Assignments to a KanCare health plan are being mailed now at the rate of more than 10,000 per day to the state's Medicaid enrollees, health officials said today.
All people in the Kansas Medicaid program, of which there are about 380,000, should have received their enrollment information by the end of November, according to Kari Bruffett, head of the Health Care Finance Division at the Kansas Department of Health and Environment.
KanCare Assignment Packet
"Between 10,000 and 15,000 (information packets) are going out each day," Bruffett said Wednesday in a telephone conference call with Medicaid service providers. "Our intention by the end of November is to have all those packets out and in the hands of people who need to make a choice about what KanCare plan they want to be enrolled in."
People receiving the packets will find they already have been "auto assigned" to one of the three plans. Those who prefer one of the other two plans will have until about the end of March to make the change. The plans are Sunflower State Health Plan, Amerigroup and United Healthcare.
Meanwhile, state officials said in public meetings held Tuesday and Wednesday, that they have been talking with federal officials about the conditions Kansas must meet to secure approval of its so-called Section 1115 waiver application so that KanCare can be launched on Jan. 1.
Public release of some of the details of those discussions suggests a decision from federal authorities on the state's waiver request might come soon, according to people familiar with the federal process. At very least, the disclosures from state officials were more detailed than had been made to date about Kansas' ongoing talks with officials at the Centers for Medicare and Medicaid Services about the KanCare proposal.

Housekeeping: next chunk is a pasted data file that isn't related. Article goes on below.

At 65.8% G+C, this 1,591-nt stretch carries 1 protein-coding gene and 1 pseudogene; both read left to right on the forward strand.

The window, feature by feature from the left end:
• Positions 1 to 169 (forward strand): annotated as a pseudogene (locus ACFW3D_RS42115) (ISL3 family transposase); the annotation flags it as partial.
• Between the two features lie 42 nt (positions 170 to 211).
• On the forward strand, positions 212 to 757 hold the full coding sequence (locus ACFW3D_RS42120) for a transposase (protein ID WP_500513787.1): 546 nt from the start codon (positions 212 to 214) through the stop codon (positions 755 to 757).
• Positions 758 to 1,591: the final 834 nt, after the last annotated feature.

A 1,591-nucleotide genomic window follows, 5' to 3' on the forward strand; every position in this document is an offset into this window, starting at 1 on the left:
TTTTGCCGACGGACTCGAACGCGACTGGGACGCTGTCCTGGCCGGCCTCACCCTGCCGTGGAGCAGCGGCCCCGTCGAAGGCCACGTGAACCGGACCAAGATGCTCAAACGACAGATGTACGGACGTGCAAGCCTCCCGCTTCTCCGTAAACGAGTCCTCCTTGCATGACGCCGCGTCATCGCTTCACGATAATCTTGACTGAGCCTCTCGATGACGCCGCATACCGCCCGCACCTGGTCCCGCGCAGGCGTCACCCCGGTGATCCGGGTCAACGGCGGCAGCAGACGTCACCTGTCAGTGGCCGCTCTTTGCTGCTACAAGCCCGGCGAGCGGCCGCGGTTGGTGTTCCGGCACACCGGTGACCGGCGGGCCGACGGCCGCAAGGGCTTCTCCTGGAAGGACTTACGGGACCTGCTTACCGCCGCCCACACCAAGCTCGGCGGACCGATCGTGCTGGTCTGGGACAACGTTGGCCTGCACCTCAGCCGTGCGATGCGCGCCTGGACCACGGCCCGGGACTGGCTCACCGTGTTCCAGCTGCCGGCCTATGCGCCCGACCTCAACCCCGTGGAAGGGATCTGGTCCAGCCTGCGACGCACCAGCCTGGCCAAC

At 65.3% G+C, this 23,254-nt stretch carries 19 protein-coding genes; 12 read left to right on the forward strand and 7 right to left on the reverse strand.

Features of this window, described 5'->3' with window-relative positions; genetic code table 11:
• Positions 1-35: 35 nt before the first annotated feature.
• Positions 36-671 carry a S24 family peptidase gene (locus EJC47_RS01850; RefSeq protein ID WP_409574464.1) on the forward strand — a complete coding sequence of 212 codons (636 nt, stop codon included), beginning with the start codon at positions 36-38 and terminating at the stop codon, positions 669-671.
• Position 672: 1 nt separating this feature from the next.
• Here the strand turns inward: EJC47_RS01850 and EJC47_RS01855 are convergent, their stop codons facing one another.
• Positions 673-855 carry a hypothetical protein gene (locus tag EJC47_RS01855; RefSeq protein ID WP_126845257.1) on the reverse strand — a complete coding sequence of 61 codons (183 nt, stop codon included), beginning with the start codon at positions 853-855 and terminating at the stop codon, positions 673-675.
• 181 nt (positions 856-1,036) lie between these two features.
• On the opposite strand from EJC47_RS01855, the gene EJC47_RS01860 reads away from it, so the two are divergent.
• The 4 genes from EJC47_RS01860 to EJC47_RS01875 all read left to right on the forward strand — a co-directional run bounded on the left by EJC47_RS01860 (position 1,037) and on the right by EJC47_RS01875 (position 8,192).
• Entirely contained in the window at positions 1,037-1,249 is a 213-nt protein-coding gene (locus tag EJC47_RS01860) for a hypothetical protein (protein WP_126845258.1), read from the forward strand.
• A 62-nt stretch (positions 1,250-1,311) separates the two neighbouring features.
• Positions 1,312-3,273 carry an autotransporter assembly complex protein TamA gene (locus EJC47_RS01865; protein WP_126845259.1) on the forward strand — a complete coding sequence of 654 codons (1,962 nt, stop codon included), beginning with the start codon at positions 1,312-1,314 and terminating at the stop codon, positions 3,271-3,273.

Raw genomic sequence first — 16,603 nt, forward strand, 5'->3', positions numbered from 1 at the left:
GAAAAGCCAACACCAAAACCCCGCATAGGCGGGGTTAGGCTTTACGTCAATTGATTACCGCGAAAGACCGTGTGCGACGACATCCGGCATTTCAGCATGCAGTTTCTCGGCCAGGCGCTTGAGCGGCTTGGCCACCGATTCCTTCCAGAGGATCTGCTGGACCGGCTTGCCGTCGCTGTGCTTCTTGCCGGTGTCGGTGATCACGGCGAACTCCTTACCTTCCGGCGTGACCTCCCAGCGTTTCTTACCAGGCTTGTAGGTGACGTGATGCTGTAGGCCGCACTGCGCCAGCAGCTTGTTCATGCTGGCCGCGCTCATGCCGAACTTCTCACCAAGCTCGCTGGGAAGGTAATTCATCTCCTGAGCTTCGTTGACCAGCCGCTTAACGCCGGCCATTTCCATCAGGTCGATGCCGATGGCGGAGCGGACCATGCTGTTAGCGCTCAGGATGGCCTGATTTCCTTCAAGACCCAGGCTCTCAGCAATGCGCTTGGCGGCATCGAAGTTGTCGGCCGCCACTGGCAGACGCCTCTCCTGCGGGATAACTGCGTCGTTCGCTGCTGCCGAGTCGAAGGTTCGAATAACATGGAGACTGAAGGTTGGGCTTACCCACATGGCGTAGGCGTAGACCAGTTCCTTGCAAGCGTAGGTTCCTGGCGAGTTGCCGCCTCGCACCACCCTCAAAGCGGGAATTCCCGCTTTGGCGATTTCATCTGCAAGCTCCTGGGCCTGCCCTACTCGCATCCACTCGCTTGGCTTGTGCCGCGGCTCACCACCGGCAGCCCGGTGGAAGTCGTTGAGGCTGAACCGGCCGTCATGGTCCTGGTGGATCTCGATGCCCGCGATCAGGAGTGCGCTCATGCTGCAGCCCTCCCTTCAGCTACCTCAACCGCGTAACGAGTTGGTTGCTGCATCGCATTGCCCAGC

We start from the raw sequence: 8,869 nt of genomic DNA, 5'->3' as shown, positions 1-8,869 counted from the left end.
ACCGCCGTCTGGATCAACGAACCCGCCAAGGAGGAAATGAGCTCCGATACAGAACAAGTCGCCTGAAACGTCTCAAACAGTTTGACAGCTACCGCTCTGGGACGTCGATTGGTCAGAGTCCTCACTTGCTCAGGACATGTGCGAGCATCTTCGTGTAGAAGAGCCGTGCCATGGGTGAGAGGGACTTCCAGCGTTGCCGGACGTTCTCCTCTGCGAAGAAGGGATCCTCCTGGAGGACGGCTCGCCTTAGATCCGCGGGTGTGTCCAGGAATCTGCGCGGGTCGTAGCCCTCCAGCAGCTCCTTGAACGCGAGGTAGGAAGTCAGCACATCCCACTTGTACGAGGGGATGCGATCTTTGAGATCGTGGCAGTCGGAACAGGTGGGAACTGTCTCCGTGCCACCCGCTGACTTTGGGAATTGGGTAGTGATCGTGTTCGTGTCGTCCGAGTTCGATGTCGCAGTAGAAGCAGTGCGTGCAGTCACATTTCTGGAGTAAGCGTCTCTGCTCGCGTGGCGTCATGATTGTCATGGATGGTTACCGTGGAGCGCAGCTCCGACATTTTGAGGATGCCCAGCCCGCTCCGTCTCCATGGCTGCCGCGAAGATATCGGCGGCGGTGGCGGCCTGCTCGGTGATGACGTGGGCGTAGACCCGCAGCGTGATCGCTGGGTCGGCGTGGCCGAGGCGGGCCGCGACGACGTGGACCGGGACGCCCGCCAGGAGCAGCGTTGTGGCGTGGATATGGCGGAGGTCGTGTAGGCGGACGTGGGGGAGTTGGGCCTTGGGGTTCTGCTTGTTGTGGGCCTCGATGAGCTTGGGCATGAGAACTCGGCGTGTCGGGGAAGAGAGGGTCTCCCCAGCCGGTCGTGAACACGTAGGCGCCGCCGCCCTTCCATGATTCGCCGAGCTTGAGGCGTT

KanCare is Gov. Sam Brownback's plan to move virtually all of the state Medicaid enrollees into managed care plans run by private insurance companies. The change requires approval from U.S. Secretary of Health and Human Services Kathleen Sebelius.
On Tuesday, at a meeting the KanCare Advisory Council, Shawn Sullivan, secretary of the Kansas Department for Aging and Disability Services, outlined 17 "transition activities" or conditions for the state's home- and community-based Medicaid programs federal officials have called for, if the KanCare plan moves forward.
KanCare HCBS Transition Activities
Among the federal expectations he cited were:
- The state must have a KanCare ombudsman to field complaints from Medicaid enrollees and providers.
- Medicaid eligibility must be determined by state officials, not the managed care companies.
- Plans of care for Medicaid enrollees cannot be reduced for 90 days after KanCare's launch. Subsequent changes in the plans by the insurance companies must be reviewed by state employees.
- State employees will "ride along" with insurance company care coordinators to see how they do their work.
Bruffett told the council members on Tuesday that when approval of the state's waiver comes it would include "a full set of terms and conditions, which is part of what we're working on right now. It will be a lengthy document."
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